Net profit for the first half rose to €806 million ($1.17 billion) and current operating profit by 1.8 percent to €1.16 billion.
The group, which sold slightly more than 1.8 million vehicles in the first half, said that sales had risen by 9.7 percent to €31.1 billion.
Disruption caused by earthquake damage in Japan had hit the global auto industry and the negative effect for the group amounted to €147 million.
Finance director Frederic Saint-Geours said a further impact of €100 million was expected in the second half owing to problems with the supply of parts.
The group also suffered from a rise in raw materials costs, which represented an extra charge of €366 million in the first half.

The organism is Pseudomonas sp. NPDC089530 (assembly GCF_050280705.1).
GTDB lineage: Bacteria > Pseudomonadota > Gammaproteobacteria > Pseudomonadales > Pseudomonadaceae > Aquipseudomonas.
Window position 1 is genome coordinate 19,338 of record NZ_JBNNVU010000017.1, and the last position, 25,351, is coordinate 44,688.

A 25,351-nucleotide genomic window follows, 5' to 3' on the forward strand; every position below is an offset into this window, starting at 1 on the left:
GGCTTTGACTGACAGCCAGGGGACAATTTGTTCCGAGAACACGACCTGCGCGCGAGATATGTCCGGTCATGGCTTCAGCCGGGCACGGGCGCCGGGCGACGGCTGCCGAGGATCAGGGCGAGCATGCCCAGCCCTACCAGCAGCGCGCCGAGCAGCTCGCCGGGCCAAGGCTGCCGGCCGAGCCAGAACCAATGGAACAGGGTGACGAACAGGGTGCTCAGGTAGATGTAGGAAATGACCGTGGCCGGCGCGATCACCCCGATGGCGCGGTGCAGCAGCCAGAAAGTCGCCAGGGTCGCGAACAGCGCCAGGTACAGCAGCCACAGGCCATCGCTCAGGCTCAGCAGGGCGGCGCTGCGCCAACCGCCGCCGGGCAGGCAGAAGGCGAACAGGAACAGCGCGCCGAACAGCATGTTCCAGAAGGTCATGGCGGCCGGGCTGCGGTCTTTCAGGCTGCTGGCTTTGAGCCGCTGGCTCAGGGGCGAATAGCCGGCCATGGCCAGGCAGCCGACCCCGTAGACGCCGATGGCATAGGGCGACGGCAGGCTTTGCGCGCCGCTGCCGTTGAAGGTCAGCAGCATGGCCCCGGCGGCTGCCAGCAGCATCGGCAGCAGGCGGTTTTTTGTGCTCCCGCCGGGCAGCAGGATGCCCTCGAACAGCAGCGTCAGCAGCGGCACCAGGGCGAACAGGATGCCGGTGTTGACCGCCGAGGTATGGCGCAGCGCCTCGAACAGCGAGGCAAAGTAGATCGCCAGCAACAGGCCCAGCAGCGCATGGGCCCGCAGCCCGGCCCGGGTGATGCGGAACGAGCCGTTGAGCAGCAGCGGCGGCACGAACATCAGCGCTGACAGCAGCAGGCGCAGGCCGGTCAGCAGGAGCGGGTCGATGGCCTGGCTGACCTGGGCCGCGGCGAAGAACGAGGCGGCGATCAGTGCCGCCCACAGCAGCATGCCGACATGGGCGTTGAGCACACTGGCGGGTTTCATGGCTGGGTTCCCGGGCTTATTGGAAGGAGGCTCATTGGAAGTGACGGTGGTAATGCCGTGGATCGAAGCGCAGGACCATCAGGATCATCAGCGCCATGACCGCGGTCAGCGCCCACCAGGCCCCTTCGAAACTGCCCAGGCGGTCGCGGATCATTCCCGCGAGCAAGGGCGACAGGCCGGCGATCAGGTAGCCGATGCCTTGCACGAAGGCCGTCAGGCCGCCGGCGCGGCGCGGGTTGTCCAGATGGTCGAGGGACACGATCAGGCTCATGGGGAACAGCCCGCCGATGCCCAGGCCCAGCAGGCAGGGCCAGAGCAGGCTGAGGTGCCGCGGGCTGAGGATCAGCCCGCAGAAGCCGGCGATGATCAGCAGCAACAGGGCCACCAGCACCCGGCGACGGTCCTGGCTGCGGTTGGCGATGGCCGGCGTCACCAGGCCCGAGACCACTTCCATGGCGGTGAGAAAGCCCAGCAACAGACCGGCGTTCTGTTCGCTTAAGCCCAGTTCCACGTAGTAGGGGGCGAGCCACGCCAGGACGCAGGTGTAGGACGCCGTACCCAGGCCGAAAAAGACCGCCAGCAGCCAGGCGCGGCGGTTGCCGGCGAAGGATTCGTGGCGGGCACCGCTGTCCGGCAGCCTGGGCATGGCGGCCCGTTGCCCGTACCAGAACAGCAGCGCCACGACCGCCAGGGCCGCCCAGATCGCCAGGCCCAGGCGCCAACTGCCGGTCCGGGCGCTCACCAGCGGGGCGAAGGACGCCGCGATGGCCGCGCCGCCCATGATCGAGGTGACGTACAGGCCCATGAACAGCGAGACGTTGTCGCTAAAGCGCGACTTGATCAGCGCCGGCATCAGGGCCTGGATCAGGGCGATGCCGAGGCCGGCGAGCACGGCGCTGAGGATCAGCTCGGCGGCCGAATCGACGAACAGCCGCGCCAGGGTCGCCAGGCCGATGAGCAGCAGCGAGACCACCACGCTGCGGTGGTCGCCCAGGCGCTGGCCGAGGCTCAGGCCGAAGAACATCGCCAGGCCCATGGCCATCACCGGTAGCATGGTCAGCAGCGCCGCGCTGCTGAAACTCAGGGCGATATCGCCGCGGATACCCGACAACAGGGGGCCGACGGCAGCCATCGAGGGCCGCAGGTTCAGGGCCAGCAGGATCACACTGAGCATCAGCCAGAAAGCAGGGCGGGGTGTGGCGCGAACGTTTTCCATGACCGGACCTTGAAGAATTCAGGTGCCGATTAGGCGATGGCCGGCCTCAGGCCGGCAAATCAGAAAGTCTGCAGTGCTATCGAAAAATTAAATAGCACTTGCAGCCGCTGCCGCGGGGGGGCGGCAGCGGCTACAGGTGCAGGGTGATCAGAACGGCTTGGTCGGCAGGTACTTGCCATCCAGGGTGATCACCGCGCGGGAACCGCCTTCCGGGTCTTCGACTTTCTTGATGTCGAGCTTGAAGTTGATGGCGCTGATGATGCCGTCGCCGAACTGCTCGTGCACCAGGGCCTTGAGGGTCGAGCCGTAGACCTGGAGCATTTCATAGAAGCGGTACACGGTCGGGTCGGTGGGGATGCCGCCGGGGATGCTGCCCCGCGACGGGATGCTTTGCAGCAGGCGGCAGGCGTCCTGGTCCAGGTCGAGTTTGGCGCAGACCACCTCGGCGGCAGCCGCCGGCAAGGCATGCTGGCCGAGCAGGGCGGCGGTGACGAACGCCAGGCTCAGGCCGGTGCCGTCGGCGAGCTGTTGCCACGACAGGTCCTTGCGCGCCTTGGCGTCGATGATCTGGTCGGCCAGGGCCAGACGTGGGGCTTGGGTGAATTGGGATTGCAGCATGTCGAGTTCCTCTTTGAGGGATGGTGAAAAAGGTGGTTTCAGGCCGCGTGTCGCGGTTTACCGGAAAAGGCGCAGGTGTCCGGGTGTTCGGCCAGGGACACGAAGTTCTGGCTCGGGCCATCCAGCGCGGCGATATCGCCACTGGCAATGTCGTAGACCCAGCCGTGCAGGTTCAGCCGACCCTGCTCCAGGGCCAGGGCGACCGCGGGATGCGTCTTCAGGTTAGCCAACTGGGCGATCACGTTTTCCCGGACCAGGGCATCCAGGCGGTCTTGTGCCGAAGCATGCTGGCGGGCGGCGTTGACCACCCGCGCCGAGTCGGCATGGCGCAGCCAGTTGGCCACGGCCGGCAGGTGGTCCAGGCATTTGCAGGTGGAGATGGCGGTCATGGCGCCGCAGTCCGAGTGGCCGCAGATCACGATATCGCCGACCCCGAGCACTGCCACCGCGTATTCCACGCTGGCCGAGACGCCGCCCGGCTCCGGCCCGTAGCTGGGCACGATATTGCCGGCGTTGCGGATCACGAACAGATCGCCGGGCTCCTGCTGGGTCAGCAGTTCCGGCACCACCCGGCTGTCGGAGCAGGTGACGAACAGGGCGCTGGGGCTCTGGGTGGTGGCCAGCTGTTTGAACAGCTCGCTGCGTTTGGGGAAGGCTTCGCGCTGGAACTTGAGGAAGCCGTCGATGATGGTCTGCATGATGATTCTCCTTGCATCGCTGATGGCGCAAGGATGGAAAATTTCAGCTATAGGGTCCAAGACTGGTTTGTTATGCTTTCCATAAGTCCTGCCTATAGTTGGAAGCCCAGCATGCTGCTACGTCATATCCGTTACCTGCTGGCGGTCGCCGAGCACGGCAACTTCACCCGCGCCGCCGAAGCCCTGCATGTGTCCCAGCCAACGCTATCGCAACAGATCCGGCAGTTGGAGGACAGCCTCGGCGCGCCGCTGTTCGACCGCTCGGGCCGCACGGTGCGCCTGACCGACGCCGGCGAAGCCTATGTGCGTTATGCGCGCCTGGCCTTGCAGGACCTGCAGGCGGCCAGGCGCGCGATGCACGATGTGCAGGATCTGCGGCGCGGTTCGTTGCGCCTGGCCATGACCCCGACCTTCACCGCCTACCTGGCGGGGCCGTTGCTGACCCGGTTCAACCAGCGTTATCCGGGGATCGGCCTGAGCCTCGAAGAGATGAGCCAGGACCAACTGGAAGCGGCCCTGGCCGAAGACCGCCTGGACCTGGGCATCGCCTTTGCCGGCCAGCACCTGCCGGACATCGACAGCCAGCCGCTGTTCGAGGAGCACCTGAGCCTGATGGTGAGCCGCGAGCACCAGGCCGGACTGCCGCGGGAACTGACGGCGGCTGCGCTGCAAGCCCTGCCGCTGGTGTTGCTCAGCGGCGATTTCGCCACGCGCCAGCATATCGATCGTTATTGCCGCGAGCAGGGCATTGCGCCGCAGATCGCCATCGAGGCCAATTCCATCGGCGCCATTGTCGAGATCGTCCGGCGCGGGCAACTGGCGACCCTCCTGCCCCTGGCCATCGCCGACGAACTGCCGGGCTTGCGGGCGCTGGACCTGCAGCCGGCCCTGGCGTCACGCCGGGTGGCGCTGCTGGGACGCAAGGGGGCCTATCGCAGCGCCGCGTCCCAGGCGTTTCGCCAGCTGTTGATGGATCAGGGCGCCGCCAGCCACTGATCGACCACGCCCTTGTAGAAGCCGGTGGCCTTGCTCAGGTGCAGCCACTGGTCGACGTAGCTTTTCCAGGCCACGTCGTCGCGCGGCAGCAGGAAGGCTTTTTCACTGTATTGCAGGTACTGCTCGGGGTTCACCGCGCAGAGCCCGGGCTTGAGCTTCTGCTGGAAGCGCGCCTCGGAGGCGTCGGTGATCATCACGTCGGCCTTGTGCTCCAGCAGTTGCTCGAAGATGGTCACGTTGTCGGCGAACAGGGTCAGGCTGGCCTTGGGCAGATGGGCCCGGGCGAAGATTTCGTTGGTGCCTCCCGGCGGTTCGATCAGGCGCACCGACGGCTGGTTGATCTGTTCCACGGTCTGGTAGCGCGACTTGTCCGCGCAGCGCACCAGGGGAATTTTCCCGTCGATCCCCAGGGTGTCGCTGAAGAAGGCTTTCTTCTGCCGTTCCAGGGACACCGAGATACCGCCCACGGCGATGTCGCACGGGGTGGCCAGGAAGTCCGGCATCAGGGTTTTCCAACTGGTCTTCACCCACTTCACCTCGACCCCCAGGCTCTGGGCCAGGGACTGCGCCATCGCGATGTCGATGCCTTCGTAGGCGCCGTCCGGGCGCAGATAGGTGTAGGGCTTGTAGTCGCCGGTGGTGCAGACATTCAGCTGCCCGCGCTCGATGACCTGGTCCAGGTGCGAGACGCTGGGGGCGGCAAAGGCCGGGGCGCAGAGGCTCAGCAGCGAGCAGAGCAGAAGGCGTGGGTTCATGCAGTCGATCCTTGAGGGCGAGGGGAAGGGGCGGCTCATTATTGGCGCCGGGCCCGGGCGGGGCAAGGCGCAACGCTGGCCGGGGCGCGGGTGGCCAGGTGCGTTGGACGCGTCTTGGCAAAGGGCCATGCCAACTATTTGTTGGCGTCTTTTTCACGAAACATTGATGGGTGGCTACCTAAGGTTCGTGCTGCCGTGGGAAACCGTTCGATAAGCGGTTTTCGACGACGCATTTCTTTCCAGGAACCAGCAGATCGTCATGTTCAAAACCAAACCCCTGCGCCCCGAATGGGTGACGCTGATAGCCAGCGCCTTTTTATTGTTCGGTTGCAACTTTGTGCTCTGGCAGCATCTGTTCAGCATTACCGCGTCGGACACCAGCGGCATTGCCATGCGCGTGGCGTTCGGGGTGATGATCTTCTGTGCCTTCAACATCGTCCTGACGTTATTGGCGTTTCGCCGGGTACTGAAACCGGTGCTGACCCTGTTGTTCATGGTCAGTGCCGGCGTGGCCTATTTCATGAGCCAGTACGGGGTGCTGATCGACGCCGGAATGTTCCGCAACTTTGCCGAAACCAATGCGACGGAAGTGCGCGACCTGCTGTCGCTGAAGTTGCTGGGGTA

"We estimate the negative repercussion of raw materials for the whole year at €700 million," Saint-Geours said.
The group is the biggest car maker in France and the second-biggest in Europe after Volkswagen of Germany. In the first half it made 38 percent of it sales outside Europe compared with 33.0 percent 12 months ago.
Sales in China rose where its second joint venture has just been approved by the authorities.
It has not yet chosen the site where it will set up production in India.
The group maintained its forecasts for the year, counting on an increase in current operating profit. It expected the market in Europe to be stable despite the ending of government subsidy schemes for new cars when old cars were scrapped.